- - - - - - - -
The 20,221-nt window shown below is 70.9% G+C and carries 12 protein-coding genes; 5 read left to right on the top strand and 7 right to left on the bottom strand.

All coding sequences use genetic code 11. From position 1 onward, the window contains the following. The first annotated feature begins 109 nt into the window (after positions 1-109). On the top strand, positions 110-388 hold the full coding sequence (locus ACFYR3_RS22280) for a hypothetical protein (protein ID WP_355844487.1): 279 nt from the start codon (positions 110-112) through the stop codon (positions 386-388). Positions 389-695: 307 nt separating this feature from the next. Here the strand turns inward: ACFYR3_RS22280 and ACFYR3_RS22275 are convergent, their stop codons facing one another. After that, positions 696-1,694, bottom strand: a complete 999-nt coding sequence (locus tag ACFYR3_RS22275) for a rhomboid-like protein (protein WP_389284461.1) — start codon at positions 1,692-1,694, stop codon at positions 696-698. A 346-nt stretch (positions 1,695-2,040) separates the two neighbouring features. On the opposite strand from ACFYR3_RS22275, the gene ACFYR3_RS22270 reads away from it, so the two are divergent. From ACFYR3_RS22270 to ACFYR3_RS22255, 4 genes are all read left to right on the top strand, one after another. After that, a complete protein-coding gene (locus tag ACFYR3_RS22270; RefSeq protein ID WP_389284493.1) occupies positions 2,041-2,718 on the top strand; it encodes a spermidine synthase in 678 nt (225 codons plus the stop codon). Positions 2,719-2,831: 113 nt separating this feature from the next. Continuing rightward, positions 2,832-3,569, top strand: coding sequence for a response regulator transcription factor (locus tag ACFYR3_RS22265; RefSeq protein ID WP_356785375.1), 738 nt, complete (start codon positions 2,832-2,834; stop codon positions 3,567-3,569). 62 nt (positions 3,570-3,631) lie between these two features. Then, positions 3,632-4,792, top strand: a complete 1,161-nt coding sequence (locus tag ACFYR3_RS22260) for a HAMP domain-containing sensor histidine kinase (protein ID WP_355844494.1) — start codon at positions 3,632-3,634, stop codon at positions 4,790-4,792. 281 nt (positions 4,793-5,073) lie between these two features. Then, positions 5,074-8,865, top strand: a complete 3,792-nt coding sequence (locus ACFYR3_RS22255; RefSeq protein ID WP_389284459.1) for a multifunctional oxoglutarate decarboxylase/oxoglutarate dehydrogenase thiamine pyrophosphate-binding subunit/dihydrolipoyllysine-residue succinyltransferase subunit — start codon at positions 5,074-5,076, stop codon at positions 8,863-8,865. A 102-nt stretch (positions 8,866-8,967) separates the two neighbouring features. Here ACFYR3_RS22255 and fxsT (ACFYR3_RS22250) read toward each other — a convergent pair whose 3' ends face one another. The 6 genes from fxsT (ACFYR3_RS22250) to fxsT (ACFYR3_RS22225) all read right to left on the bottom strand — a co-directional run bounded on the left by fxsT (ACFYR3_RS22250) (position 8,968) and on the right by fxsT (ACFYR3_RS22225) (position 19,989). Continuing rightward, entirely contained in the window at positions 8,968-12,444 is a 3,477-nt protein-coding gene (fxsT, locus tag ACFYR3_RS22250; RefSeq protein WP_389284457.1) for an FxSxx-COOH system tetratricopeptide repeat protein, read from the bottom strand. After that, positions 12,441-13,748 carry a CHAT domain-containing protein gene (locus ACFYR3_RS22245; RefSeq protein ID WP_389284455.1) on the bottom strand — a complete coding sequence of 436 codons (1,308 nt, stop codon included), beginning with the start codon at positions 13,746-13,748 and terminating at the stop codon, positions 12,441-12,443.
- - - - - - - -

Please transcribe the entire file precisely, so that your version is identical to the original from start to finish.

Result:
The 20,221-nt window shown below is 70.9% G+C and carries 12 protein-coding genes; 5 read left to right on the top strand and 7 right to left on the bottom strand.

All coding sequences use genetic code 11. From position 1 onward, the window contains the following. The first annotated feature begins 109 nt into the window (after positions 1-109). On the top strand, positions 110-388 hold the full coding sequence (locus ACFYR3_RS22280) for a hypothetical protein (protein ID WP_355844487.1): 279 nt from the start codon (positions 110-112) through the stop codon (positions 386-388). Positions 389-695: 307 nt separating this feature from the next. Here the strand turns inward: ACFYR3_RS22280 and ACFYR3_RS22275 are convergent, their stop codons facing one another. After that, positions 696-1,694, bottom strand: a complete 999-nt coding sequence (locus tag ACFYR3_RS22275) for a rhomboid-like protein (protein WP_389284461.1) — start codon at positions 1,692-1,694, stop codon at positions 696-698. A 346-nt stretch (positions 1,695-2,040) separates the two neighbouring features. On the opposite strand from ACFYR3_RS22275, the gene ACFYR3_RS22270 reads away from it, so the two are divergent. From ACFYR3_RS22270 to ACFYR3_RS22255, 4 genes are all read left to right on the top strand, one after another. After that, a complete protein-coding gene (locus tag ACFYR3_RS22270; RefSeq protein ID WP_389284493.1) occupies positions 2,041-2,718 on the top strand; it encodes a spermidine synthase in 678 nt (225 codons plus the stop codon). Positions 2,719-2,831: 113 nt separating this feature from the next. Continuing rightward, positions 2,832-3,569, top strand: coding sequence for a response regulator transcription factor (locus tag ACFYR3_RS22265; RefSeq protein ID WP_356785375.1), 738 nt, complete (start codon positions 2,832-2,834; stop codon positions 3,567-3,569). 62 nt (positions 3,570-3,631) lie between these two features. Then, positions 3,632-4,792, top strand: a complete 1,161-nt coding sequence (locus tag ACFYR3_RS22260) for a HAMP domain-containing sensor histidine kinase (protein ID WP_355844494.1) — start codon at positions 3,632-3,634, stop codon at positions 4,790-4,792. 281 nt (positions 4,793-5,073) lie between these two features. Then, positions 5,074-8,865, top strand: a complete 3,792-nt coding sequence (locus ACFYR3_RS22255; RefSeq protein ID WP_389284459.1) for a multifunctional oxoglutarate decarboxylase/oxoglutarate dehydrogenase thiamine pyrophosphate-binding subunit/dihydrolipoyllysine-residue succinyltransferase subunit — start codon at positions 5,074-5,076, stop codon at positions 8,863-8,865. A 102-nt stretch (positions 8,866-8,967) separates the two neighbouring features. Here ACFYR3_RS22255 and fxsT (ACFYR3_RS22250) read toward each other — a convergent pair whose 3' ends face one another. The 6 genes from fxsT (ACFYR3_RS22250) to fxsT (ACFYR3_RS22225) all read right to left on the bottom strand — a co-directional run bounded on the left by fxsT (ACFYR3_RS22250) (position 8,968) and on the right by fxsT (ACFYR3_RS22225) (position 19,989). Continuing rightward, entirely contained in the window at positions 8,968-12,444 is a 3,477-nt protein-coding gene (fxsT, locus tag ACFYR3_RS22250; RefSeq protein WP_389284457.1) for an FxSxx-COOH system tetratricopeptide repeat protein, read from the bottom strand. After that, positions 12,441-13,748 carry a CHAT domain-containing protein gene (locus ACFYR3_RS22245; RefSeq protein ID WP_389284455.1) on the bottom strand — a complete coding sequence of 436 codons (1,308 nt, stop codon included), beginning with the start codon at positions 13,746-13,748 and terminating at the stop codon, positions 12,441-12,443.